For what man has sought for is, indeed, neither pain
nor pleasure, but simply Life.
And for some reason -- perhaps because Woggle-Bugs have stronger stomachs than boys -- the silver pellet caused it no pain whatever.
But Just then the boy began to suffer such fearful pains that he became alarmed.
Wilton Davis's temper was short and his hand heavy throughout the rehearsal, as the shrill yelps of pain from the lagging and stupid attested.
The shock and hurt of it made him break off and yelp an involuntary cry of pain.
In spite of his defiance his heart sunk when he saw Rose again, for the pain
was worse, and the bath and blankets, the warming-pan and piping-hot sage tea, were all in vain.
Both the community of property and the community of families, as I am saying, tend to make them more truly guardians; they will not tear the city in pieces by differing about `mine' and `not mine;' each man dragging any acquisition which he has made into a separate house of his own, where he has a separate wife and children and private pleasures and pains
; but all will be affected as far as may be by the same pleasures and pains
because they are all of one opinion about what is near and dear to them, and therefore they all tend towards a common end.
The next letter brought intelligence that the malady was fast increasing; and the poor sufferer's horror of death was still more distressing than his impatience of bodily pain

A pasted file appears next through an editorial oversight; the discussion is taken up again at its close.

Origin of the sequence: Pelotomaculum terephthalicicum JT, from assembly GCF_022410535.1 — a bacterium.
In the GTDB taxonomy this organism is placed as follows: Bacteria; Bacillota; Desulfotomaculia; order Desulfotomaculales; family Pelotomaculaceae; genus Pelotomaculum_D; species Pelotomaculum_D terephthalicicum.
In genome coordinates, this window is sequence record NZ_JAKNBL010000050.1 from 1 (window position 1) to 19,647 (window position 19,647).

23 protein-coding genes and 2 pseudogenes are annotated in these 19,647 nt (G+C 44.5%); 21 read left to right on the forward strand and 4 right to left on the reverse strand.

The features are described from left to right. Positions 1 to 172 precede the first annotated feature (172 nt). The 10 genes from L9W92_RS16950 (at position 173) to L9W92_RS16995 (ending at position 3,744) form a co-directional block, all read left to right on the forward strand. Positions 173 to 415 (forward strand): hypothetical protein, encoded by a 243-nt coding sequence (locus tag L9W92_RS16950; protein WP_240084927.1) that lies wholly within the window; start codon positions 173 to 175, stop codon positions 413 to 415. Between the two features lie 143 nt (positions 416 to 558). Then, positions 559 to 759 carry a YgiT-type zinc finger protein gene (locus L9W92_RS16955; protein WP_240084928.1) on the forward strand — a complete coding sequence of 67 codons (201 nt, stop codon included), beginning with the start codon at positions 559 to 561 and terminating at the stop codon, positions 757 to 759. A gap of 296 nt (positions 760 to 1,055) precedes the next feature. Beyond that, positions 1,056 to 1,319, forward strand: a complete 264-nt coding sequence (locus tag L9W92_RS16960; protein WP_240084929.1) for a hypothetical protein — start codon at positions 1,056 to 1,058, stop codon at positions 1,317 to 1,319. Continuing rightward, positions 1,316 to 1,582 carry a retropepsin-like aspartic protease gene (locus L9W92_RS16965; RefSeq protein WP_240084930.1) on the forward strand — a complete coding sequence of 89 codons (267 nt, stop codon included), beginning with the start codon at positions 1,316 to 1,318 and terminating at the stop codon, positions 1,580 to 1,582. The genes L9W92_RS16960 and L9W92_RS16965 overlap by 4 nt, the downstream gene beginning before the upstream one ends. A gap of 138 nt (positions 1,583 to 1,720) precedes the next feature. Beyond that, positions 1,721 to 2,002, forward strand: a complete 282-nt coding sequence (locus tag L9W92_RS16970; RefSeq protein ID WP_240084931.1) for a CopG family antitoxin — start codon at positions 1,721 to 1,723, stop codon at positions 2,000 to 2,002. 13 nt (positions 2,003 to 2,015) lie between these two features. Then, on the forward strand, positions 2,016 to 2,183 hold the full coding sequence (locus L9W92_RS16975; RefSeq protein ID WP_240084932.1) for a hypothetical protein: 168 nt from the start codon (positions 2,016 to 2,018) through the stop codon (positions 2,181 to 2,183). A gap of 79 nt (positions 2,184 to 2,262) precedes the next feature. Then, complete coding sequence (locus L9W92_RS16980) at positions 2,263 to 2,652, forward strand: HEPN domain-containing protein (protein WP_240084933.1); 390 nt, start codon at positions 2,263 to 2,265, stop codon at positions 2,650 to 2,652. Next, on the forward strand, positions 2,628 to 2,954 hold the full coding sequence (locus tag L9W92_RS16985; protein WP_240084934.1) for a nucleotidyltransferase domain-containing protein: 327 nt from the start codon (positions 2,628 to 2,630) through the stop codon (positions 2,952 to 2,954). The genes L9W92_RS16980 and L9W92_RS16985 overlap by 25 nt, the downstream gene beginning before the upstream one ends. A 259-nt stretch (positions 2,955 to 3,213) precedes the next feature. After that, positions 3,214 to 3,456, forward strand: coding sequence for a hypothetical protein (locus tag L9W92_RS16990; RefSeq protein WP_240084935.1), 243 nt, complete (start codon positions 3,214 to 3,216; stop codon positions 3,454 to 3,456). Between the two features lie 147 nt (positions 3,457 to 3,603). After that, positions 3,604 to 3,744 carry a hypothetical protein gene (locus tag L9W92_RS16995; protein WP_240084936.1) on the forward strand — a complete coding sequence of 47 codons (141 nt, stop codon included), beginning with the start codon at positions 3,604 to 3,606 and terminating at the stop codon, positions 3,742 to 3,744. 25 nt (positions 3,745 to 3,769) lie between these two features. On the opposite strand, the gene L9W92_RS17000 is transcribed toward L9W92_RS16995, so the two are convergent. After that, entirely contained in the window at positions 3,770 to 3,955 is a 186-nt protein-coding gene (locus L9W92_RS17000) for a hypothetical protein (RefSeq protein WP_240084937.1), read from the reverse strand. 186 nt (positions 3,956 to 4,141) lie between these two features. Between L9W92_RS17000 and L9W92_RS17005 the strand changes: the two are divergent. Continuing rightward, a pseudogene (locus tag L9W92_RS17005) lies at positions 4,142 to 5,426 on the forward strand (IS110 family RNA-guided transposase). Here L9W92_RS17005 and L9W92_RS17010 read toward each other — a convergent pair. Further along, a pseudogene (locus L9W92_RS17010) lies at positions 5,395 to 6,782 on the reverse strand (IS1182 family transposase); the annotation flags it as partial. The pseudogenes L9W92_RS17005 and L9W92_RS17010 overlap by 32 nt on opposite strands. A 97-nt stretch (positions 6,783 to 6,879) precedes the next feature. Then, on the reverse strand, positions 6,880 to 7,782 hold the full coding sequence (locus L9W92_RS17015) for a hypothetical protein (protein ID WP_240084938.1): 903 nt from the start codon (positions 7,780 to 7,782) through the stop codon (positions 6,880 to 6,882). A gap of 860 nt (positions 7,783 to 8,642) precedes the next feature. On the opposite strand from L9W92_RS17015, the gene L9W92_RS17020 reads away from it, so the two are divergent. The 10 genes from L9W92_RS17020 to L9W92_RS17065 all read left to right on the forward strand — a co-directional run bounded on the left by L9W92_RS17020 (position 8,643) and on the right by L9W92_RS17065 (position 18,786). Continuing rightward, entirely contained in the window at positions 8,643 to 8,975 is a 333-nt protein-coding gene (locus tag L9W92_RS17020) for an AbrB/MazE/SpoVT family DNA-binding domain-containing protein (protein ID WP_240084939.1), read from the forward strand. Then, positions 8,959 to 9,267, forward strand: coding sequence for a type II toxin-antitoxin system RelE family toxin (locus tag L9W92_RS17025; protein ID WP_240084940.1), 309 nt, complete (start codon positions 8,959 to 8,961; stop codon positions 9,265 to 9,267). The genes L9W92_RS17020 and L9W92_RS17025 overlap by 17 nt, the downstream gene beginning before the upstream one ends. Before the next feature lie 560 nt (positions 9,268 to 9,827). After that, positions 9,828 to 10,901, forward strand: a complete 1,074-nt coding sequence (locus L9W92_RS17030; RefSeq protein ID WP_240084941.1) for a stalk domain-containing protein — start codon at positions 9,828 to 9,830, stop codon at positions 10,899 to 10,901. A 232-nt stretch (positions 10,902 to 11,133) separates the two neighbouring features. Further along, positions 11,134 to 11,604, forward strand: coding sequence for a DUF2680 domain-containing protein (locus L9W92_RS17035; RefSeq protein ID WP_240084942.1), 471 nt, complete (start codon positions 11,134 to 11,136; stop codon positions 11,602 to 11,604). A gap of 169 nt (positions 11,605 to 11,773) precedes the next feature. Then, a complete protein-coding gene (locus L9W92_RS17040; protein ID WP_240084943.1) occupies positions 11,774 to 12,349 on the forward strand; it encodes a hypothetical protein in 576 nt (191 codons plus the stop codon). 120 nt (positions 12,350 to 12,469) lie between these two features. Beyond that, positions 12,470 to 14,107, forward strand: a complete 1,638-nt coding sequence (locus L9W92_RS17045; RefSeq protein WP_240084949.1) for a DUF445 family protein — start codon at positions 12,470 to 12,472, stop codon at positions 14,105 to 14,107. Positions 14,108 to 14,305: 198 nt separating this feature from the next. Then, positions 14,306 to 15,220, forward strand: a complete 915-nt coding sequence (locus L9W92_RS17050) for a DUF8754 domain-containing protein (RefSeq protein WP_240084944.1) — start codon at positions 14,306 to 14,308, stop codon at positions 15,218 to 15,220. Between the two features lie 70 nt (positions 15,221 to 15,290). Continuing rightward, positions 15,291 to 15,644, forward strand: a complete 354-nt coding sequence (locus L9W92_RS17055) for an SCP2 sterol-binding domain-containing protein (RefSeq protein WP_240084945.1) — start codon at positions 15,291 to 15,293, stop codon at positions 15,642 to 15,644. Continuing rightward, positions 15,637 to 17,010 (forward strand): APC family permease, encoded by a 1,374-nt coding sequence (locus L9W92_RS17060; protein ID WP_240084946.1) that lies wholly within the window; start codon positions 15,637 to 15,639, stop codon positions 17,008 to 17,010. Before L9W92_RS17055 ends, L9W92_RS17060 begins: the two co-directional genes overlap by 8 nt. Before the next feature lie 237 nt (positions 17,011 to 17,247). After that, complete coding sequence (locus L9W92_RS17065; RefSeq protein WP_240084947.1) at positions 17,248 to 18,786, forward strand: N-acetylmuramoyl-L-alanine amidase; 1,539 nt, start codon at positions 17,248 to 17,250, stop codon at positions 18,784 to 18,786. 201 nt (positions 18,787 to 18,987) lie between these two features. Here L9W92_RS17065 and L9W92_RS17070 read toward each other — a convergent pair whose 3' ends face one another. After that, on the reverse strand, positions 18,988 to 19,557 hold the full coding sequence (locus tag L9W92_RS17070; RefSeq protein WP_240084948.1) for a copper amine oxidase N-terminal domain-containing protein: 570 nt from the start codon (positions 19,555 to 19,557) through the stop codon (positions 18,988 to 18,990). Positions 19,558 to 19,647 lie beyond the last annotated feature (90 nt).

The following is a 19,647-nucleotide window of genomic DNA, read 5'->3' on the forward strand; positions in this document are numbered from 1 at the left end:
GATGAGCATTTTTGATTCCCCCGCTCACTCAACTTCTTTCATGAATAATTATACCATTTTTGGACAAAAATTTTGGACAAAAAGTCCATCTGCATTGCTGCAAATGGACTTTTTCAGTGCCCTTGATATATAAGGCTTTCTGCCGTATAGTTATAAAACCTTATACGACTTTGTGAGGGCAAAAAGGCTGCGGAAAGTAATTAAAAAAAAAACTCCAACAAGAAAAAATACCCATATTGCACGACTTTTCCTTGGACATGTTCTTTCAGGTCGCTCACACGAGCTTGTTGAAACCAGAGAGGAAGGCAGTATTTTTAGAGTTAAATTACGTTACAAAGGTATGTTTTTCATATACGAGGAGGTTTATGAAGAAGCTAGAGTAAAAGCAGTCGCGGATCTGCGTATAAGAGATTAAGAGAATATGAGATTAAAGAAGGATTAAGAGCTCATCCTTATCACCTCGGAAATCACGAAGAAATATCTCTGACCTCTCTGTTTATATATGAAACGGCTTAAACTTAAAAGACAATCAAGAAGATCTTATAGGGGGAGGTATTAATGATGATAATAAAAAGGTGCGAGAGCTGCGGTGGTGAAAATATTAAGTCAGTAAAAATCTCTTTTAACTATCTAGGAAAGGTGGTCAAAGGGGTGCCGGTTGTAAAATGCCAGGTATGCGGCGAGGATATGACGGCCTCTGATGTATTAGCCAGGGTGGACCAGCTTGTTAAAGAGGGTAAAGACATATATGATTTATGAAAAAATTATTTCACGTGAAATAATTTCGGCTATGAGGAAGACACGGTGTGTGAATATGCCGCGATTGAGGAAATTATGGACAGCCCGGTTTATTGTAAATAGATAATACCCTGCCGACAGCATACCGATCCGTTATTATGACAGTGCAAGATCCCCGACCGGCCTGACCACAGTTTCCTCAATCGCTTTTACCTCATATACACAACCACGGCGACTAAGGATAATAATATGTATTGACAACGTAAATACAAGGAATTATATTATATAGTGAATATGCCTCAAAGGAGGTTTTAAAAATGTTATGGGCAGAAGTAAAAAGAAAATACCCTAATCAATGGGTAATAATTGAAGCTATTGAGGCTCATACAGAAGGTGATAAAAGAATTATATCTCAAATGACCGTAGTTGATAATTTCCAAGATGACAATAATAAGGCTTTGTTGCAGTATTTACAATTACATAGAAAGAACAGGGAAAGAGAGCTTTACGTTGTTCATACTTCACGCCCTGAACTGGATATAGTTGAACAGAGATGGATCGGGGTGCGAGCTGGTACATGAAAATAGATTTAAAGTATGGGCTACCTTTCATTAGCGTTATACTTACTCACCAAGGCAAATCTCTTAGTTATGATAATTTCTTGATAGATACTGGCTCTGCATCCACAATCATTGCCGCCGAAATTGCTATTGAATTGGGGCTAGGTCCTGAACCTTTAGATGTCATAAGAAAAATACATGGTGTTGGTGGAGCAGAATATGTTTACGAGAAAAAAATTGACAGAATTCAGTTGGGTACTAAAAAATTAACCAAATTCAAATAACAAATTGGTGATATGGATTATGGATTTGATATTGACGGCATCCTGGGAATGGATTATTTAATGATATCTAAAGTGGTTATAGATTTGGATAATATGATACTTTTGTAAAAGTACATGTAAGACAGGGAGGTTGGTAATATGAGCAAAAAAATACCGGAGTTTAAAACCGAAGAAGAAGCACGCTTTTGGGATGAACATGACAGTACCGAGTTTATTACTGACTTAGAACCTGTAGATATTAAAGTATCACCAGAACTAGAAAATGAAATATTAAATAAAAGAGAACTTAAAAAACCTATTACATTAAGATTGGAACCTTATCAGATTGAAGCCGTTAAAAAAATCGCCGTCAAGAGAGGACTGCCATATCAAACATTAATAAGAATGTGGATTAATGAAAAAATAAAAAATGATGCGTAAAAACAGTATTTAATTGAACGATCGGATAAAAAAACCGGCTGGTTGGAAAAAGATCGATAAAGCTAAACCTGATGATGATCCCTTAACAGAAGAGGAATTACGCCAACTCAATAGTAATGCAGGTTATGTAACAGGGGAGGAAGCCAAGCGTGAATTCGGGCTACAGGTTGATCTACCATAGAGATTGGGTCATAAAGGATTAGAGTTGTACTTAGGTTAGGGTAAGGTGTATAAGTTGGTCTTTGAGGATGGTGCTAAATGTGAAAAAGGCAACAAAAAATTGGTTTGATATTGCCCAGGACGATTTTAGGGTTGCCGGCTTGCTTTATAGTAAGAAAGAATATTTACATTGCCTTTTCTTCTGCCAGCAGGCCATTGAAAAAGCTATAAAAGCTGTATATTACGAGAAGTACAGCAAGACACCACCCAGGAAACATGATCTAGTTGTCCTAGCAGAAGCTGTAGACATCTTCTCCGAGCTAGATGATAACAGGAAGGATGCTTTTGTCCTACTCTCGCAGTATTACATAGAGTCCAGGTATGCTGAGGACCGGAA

I was not sniffling, though my face might well have been drawn and twitching from the pain
My past burst its tomb, many pains
buried alive woke up--: fully slept had they merely, concealed in corpse-clothes.
It was a most distressing cry," he observed doubtfully, "a cry of fear as well as of pain
Wohlgemuth, "On the feelings and their neural correlate, with an examination of the nature of pain
," "British Journal of Psychology," viii, 4.
The worst bitterness of parting--the thought that urged the sharpest inward cry for help--was the pain
it must give to
Meanwhile, Holgrave took some pains
to establish an intercourse with Clifford, actuated, it might seem, entirely by an impulse of kindliness, in order that the present hour might be cheerfuller than most which the poor recluse had spent, or was destined yet to spend.
When I devised this story, I foresaw the likelihood that a class of readers and commentators would suppose that I was at great pains
to conceal exactly what I was at great pains
to suggest: namely, that Mr John Harmon was not slain, and that Mr John Rokesmith was he.